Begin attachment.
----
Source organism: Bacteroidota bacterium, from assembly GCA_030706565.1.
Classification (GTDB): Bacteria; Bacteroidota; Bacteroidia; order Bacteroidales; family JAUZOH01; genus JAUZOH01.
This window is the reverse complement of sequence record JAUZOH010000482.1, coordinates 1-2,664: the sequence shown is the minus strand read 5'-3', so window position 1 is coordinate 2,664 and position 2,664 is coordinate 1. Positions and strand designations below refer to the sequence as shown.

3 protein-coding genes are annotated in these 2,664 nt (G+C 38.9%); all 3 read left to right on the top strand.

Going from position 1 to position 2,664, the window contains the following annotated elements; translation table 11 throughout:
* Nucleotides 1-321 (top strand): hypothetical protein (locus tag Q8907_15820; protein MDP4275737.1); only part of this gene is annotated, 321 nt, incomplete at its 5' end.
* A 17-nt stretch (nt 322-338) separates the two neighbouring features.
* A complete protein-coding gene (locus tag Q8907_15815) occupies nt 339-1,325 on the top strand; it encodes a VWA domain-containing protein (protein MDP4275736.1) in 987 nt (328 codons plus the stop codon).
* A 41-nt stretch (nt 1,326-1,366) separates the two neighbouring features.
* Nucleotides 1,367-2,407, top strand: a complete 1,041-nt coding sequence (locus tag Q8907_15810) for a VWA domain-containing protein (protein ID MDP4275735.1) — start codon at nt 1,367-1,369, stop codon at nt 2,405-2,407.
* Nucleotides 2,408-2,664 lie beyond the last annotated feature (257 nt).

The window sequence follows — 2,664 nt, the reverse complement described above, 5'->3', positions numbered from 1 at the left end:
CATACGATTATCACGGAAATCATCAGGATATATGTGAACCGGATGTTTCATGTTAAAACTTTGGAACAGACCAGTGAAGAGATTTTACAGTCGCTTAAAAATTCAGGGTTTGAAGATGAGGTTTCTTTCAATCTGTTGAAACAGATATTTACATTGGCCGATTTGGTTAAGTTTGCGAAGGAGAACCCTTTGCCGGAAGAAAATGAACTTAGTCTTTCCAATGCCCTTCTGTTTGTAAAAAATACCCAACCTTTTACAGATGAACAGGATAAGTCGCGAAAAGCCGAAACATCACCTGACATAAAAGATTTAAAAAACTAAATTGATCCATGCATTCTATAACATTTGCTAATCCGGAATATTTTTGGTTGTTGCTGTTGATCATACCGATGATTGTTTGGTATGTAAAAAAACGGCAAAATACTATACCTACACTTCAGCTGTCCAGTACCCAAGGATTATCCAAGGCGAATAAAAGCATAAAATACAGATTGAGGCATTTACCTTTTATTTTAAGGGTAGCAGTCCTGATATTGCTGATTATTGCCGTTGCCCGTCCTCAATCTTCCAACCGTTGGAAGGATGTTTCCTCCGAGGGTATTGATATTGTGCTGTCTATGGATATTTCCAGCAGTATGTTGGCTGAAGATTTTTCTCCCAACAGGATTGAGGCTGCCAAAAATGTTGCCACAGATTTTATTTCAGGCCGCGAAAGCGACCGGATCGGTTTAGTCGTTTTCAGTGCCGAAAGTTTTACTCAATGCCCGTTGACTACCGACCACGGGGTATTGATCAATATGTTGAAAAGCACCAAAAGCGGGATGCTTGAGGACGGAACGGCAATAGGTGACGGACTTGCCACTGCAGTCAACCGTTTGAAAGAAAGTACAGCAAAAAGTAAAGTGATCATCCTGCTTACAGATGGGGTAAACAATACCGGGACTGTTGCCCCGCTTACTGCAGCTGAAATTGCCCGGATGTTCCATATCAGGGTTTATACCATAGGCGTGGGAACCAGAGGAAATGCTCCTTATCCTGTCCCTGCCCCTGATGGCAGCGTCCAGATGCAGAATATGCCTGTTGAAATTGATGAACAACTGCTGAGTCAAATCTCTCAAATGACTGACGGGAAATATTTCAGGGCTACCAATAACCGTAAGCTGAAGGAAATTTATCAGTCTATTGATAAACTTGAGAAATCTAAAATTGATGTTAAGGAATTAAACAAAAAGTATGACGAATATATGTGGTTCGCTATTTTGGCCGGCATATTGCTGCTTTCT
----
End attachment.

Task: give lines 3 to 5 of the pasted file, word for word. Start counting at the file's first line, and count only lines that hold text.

This window is the reverse complement of sequence record JAUZOH010000482.1, coordinates 1-2,664: the sequence shown is the minus strand read 5'-3', so window position 1 is coordinate 2,664 and position 2,664 is coordinate 1. Positions and strand designations below refer to the sequence as shown.

3 protein-coding genes are annotated in these 2,664 nt (G+C 38.9%); all 3 read left to right on the top strand.

Going from position 1 to position 2,664, the window contains the following annotated elements; translation table 11 throughout: